So, almost nothing you do is private. Credit cards, store cards, there are databases everywhere, and data is increasingly being correlated between them. When you start buying organic food, and your store suggests offers on other organic (or other “healthy”) food, this is a single-database action. When you visit lots of guitar-related web sites, and all your social network site adverts start advertising guitar lessons, this is matching across more than one database (well, it’s not, as I’ll explain below, but it serves as an example that people can hopefully understand for now).
Once, my friend went to his local store, and paid (this is back in the days of signature strips on credit cards) with a card the store did not accept, but the teller (poor boy) let him go through the process of swiping and signing. They contacted him (I now wonder how?), explaining they didn’t accept the card, and would he provide details of another one, and he told them to take a hike. Later, he found that they’d later attempted to charge the transaction a different card that he did own, and had used at the store previously. This was for a fairly trivial amount, yet someone was prepared to manually go through credit card receipts, match card names (and, presumably, signatures), then make a false transaction. These days, with everything online, that search would be *so* much easier to do, the match could be done instantly, and on a much higher volume. And it is, not just on store purchases and credit cards. Match your pharmacy payments to your health, so that life insurers get a better idea of how long you’ll live? It’s not far-fetched at all.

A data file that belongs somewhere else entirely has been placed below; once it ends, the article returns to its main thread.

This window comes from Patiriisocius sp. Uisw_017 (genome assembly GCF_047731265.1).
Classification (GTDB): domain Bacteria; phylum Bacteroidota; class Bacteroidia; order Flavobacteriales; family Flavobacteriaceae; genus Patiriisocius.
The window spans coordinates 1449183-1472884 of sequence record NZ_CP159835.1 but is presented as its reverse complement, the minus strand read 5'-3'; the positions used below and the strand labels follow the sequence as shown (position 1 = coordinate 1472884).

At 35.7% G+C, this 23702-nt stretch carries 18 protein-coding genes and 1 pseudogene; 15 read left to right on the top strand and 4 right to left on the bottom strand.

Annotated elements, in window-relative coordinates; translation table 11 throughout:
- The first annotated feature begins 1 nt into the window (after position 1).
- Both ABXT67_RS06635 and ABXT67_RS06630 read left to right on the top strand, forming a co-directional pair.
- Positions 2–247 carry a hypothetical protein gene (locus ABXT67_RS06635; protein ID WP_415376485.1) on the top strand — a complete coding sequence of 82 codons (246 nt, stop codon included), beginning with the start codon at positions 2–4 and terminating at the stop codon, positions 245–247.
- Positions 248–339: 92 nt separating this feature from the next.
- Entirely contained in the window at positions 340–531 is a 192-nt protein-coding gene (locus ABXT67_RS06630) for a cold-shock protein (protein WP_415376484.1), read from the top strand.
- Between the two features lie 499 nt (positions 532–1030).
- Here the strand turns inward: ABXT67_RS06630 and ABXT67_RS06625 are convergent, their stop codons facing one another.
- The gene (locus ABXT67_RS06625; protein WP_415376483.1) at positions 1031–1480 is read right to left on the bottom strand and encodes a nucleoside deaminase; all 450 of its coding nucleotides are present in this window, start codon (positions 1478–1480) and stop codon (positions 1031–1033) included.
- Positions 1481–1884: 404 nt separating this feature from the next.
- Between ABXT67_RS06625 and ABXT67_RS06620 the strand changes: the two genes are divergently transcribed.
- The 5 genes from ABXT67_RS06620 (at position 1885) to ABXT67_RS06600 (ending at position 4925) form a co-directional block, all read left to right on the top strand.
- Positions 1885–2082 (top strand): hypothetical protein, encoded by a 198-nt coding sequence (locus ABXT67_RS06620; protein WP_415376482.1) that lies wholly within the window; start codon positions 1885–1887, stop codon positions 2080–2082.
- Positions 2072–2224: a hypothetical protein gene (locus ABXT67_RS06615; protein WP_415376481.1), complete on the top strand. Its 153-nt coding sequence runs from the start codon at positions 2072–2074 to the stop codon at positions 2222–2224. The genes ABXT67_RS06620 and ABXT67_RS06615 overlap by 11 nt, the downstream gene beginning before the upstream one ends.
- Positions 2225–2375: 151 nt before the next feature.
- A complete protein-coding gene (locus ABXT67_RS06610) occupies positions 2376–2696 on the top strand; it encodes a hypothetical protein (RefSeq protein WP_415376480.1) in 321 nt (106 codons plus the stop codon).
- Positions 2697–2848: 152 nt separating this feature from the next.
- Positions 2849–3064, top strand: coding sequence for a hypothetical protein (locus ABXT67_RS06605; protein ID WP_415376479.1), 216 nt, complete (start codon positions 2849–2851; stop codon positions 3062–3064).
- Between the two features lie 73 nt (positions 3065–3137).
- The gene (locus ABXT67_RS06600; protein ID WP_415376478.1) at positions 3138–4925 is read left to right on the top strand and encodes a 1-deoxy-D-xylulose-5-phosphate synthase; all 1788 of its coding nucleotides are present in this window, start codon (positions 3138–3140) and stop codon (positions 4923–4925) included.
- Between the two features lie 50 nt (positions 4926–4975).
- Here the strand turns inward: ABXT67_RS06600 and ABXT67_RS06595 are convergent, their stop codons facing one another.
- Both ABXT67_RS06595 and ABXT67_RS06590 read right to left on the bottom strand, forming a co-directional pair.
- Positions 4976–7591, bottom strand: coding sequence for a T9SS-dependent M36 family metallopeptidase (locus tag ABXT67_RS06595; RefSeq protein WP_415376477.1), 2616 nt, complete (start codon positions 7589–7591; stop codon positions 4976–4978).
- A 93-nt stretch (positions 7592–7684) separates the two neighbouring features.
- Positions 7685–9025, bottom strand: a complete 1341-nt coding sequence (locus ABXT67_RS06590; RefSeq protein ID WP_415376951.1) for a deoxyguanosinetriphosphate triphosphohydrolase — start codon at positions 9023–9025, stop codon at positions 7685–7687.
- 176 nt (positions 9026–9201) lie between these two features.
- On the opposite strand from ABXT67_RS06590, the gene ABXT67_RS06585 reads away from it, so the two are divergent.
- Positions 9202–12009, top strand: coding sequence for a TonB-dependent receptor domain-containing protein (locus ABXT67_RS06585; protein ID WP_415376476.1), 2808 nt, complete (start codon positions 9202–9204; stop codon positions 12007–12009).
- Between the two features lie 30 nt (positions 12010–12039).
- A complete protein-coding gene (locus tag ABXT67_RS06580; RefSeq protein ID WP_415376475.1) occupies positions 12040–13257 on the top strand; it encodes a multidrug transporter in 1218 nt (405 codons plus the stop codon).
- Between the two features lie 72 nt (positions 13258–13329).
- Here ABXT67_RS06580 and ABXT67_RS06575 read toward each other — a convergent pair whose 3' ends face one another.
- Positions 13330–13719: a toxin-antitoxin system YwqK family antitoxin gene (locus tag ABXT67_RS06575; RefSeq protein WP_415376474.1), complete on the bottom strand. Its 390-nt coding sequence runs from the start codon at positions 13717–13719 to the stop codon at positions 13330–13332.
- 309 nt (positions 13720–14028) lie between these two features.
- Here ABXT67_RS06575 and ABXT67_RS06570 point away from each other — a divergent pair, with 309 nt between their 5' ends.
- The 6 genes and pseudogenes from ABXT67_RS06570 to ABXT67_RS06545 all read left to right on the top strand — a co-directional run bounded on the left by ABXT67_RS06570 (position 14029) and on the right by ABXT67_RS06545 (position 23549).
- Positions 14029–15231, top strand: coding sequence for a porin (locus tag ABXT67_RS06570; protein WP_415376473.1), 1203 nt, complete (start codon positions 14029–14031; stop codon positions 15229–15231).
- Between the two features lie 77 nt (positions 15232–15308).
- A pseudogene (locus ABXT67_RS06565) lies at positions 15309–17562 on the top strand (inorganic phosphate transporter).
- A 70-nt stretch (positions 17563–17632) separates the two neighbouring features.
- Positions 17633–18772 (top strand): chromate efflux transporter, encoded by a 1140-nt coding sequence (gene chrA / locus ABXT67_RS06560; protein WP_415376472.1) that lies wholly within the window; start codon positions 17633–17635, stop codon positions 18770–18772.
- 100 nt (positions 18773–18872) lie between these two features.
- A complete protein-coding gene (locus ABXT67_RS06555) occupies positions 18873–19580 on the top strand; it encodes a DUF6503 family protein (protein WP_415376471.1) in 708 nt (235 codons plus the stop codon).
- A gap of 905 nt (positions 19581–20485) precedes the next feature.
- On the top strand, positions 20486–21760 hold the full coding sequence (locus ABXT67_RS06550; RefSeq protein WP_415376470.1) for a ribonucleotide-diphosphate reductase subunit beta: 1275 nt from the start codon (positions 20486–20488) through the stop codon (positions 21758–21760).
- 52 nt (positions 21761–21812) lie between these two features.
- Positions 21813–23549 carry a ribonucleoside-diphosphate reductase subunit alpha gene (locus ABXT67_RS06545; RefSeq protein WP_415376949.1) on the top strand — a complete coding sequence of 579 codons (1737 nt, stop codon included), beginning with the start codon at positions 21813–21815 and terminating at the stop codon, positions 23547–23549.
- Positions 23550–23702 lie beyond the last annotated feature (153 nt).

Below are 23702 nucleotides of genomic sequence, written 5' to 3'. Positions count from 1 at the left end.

So, why is my example of my the guitar adverts above a bad one? It’s all about cookies. Cookies are a way for a web site to “remember” you. The benign view is that it helps you to “remember” the web site, but the balance of power is all on the web site’s. So, youtube, facebook, etc. all remember your login, maybe even auto-log you in, this is all through cookies. There’s a convenience for you, but that’s only part of the story. (Remind me to tell you why free WiFi is bad because your cookies are visible to everyone in the coffee shop when you hit your favourite sites, and people can impersonate you.)
Web sites can be divided up into parts. To the users, they all seem to be part of the same, coherent site, but it can be made up of content from many different sites (often visible on a slow connection, when the page changes shape as different parts arrive). Often the adverts are served from different sites. This is because then the advert-serving sites can count accurately how many views they get, they do not trust the host website to say “Yeah, we served up your adverts 20,000 times today, that’ll be $500 please.” But, although there is no convenience for you, each of those portions of a page can set their own cookies.